Bioactive How-To

How to do the Bioactive goodness
Enclosure size/type and lighting based on 3 adult Thamnophis s. infernalis.

Enclosure dimensions for bioactive success: 4x2x2, have at least ½ the top ventilated screen if custom built or if pvc.
Dam/Substrate depth of 4” minimum.
Lighting Recommendation:
Sunblaster T5 + LED (T5 bulb replacement with Arcadia UVB)
Basic indoor/outdoor halogen flood on a dimmer for basking (optional, not required)

So let’s say you have your enclosure and fixtures set and ready to go!
Time for substrate. This can be a wide variety mixture. I aim for loamy soil.
I start a fresh batch with the following mix: 60:20:20/ soil:sand:etc
Etc is the following: peat/coco fibre, mosses, orchid bark, etc. it can be a mix of all or one

I personally add a little at a time. ¼ amount, mix, then repeat so mixing isn’t overly tedious and heavy. As you are doing this, add in mycorrhiza fungi spores and rhizobacterias if you can. This is very important for the nitrogen cycle. Without it, negative effects will not be noticed for a couple years, but it will ultimately have a bad impact on your environment, and crash it.

Just like a fish tank, our soil needs a nitrogen cycle. Ammonia from urine or missed foods needs to get broken down by bacteria, which then converts it to nitrite. Further into that, bacteria will then convert nitrite into nitrates(safe form) in which the plants will then feed off of and grow.

The mycorrhizal fungus will attach and grow into the roots of plants and expand into the soil. This type of fungus then absorbs water and nutrients from the soil and conducts them back to the root system of the plants. So with the bacteria and fungi symbiotic relationship, the cycle is complete.

Once it is thoroughly mixed together, time for decor! We won’t touch ground decor just yet, but instead the main structures. Garters do love to climb, so give them ample opportunities. Here is a sample of one of my garter enclosures:

In this case, I chose to use cork branches, cork rounds and cork flats for my main structure. However you can use branches or drift woods found outside. No need to “Sanitize” either, just give them a good hose down, check for ants or termites. If nothing, throw it in! Use your imagination.

Once you have the wood layout, plant time!
When it comes to snakes, you do not need to worry so much about “toxic” plants to herbivorous species as they simply won’t get eaten. Common outdoor flowers, or annuals often will not survive the “stale” air within a house, so tropical “indoor” plants are the best route to go.

As you plant, gently pound the soil down, and add more as needed, and pound down again to make the ground more firm. This will allow the moisture to stay within the soil longer, and also have a stronger base for the plants to root and grow.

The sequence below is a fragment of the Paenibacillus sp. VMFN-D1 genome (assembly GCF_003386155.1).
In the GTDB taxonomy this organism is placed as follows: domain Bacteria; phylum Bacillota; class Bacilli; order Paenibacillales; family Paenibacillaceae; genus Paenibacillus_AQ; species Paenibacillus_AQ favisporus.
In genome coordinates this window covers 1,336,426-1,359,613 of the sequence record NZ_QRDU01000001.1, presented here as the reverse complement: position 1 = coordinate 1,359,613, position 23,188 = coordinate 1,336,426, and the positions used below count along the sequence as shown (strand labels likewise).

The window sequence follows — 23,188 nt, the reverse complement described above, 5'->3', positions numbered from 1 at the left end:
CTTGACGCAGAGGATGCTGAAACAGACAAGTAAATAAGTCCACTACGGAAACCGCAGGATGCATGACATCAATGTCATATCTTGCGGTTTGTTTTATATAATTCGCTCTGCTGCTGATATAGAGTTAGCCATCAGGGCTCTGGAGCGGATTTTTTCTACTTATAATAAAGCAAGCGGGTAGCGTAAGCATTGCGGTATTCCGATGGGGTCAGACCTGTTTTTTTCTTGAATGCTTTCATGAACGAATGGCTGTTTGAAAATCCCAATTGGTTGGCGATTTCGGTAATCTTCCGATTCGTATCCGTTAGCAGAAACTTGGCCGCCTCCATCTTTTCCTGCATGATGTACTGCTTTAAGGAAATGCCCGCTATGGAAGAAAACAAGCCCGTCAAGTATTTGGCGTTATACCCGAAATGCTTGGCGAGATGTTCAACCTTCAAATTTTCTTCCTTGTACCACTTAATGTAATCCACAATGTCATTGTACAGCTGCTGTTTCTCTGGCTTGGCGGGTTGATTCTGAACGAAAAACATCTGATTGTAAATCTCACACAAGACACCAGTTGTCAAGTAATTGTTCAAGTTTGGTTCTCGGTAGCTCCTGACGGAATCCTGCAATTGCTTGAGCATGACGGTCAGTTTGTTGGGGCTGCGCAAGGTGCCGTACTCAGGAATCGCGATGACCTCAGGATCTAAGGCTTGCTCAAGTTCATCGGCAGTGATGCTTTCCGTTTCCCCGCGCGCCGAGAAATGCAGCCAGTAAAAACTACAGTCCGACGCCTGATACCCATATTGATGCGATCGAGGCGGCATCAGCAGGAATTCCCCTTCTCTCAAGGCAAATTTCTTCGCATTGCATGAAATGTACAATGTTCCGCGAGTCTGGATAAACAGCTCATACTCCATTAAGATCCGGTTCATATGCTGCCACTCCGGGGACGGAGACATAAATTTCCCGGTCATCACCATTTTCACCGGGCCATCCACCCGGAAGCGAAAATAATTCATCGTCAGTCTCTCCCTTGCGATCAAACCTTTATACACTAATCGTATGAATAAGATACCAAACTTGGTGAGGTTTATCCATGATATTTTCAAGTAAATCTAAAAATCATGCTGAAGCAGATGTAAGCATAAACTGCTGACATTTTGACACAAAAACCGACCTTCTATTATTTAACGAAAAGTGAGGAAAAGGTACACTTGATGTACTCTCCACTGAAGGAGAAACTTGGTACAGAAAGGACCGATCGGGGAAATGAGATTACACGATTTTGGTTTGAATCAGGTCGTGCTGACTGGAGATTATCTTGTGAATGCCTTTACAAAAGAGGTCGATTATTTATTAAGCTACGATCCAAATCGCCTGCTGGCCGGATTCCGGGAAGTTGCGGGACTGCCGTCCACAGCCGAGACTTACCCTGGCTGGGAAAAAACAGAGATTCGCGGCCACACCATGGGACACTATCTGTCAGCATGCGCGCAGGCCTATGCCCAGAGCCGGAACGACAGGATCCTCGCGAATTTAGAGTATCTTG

Once this is done, now we focus on the ground. Leaf litter and bark! At this point, you are basically mimicking a forest floor. Whole leaves, crumples leaves, scattered everywhere in a thin layer. Throw some twigs down, tree bark, even rotting wood from outside (again, watch for ants!). Rotting wood offers excellent nutrients for the soil, and isopods love it too. After this, apply a little bit more leaf litter on top. Personally, I prefer oak as it is long lasting, and surprisingly, an odor reducer!’re done! Now we just have to apply maintenance. Good rule of thumb is sticking your finger 2” into the soil. Is it damp? Or is it dry? If it is dry, it means it is time to water! The top layer can look somewhat dry, but underneath should always have that rich, darker color while not being wet. This will take some trial and error to get used too. Honestly, probably the most “difficult” part of all of this, which really, isn’t all that difficult. If you are unsure, it is better to under-water instead of over-water as over watering will lead to bad bacteria build up and problems for both plants and animals involved.

From here, we can add isopods and springtails. Other great clean up crews that people forget about are also millipedes and mealworms! (NOT centipedes). These are also fantastic little cleaners for rotting materials. Isopods and springtails will work on both fecal matter, any hidden foods and rotting organics. I usually err away from mealworms just because I find them a little ugly, but they work within some degree. Just not as well as the others.

I would personally suggest not having any inhabitants (snakes or lizards) for a good 3 weeks or so, to allow the plants to root in place so they do not get dug up.

Hope you enjoy!

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